Tracking terrorists online might invade your privacy

By Peter Ray Allison 9th August 2017 in 

The Investigatory Powers Act replaced parts of the Regulation of Investigatory Powers Act 2000 and
expanded the surveillance powers to include all forms of communications. “It is legislating their existing powers so they could be regulated and there could be some  oversight of what they are doing,” says Monica Horten, a  visiting fellow for the London School of Economics.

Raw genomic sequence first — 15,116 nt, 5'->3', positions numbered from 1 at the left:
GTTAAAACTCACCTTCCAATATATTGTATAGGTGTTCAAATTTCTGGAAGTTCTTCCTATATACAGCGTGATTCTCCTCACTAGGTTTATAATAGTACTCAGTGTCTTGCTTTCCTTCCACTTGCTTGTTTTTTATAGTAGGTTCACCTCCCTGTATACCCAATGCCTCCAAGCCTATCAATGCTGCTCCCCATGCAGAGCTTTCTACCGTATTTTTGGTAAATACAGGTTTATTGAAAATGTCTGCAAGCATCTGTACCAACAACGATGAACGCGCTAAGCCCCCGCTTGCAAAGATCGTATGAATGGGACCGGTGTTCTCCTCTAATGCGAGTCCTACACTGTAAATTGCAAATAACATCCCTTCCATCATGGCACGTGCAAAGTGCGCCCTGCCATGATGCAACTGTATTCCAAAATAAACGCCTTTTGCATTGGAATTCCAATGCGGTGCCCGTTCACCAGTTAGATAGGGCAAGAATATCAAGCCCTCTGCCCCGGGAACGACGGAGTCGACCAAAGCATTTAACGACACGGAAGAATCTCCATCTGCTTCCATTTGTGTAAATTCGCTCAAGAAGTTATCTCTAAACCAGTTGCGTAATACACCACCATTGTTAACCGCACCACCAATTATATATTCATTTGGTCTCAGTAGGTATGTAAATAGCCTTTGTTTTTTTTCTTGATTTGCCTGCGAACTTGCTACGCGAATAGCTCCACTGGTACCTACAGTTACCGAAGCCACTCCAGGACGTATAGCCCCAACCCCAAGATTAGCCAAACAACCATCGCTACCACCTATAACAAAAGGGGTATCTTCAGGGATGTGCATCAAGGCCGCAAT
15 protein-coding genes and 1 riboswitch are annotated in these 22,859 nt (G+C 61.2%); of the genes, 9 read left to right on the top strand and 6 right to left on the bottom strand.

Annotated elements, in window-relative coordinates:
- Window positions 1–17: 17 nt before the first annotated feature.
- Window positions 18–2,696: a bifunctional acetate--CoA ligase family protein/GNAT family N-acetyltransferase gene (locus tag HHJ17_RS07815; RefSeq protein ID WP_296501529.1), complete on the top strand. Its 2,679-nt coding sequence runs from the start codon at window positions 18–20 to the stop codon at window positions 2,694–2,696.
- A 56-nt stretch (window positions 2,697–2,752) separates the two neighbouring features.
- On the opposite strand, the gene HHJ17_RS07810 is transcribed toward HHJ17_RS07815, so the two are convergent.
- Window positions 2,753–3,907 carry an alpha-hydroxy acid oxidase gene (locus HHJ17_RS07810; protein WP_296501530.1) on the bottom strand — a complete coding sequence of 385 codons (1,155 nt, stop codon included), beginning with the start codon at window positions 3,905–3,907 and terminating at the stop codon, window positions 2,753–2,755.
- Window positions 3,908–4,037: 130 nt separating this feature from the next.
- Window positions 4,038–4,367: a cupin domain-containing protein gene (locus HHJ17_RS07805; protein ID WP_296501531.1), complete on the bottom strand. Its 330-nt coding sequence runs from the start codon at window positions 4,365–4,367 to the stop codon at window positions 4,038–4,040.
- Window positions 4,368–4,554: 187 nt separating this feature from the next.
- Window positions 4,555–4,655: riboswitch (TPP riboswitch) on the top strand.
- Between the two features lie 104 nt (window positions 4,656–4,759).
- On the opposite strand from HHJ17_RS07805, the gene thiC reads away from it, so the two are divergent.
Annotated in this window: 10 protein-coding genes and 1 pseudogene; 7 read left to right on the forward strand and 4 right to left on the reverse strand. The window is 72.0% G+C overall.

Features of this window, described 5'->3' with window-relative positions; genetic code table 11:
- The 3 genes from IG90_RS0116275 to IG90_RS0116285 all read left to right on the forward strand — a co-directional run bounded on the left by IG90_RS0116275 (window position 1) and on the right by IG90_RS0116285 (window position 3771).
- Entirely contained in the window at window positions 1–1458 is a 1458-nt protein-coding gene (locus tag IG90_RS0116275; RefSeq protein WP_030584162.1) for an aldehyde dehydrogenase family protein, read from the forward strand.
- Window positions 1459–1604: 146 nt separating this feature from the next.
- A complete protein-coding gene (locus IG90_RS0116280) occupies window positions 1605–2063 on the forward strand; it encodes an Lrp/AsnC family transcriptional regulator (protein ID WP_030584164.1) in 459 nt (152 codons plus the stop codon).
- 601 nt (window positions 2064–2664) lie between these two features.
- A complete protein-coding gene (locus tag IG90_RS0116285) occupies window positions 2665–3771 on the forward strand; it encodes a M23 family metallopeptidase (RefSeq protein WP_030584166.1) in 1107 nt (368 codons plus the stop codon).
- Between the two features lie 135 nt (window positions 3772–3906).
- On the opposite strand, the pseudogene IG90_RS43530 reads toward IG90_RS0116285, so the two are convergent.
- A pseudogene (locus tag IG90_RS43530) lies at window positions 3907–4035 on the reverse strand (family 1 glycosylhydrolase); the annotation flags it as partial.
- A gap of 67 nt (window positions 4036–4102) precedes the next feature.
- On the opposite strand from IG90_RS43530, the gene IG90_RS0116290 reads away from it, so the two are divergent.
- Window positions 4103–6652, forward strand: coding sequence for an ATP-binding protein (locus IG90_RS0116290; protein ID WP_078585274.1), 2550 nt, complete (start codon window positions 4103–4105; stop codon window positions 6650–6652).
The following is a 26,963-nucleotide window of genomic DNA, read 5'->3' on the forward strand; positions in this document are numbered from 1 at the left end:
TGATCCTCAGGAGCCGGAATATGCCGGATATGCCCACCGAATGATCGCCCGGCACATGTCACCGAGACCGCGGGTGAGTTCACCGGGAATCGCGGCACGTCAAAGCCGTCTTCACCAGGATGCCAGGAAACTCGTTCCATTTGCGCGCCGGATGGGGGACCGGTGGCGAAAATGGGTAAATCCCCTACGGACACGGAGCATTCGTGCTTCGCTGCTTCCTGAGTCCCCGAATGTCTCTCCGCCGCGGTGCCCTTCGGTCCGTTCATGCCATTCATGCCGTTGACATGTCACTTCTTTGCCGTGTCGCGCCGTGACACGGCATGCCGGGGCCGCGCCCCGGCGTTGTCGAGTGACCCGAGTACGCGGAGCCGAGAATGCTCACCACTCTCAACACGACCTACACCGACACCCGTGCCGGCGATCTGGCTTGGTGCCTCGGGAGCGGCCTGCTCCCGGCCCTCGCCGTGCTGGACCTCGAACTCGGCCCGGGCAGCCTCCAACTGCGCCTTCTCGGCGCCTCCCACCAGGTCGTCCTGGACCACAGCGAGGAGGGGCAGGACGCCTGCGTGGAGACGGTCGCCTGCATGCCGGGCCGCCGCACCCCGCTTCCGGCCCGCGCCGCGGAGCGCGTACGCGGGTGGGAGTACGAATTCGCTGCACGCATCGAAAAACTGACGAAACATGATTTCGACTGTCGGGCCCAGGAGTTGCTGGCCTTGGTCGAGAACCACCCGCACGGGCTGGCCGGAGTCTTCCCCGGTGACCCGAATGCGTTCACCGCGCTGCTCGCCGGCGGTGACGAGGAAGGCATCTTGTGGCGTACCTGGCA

This record of online behaviour provides telling information of who the subject is and  what they do. Repeated visits to the NHS website would indicate a person with  medical concerns, whilst visiting a particular bank indicates where they keep their  money. “The amount of data they are collecting is quite a lot and the picture they  can build up using the metadata is quite significant,” says Horten. “They can build up a picture of you and your lifestyle.”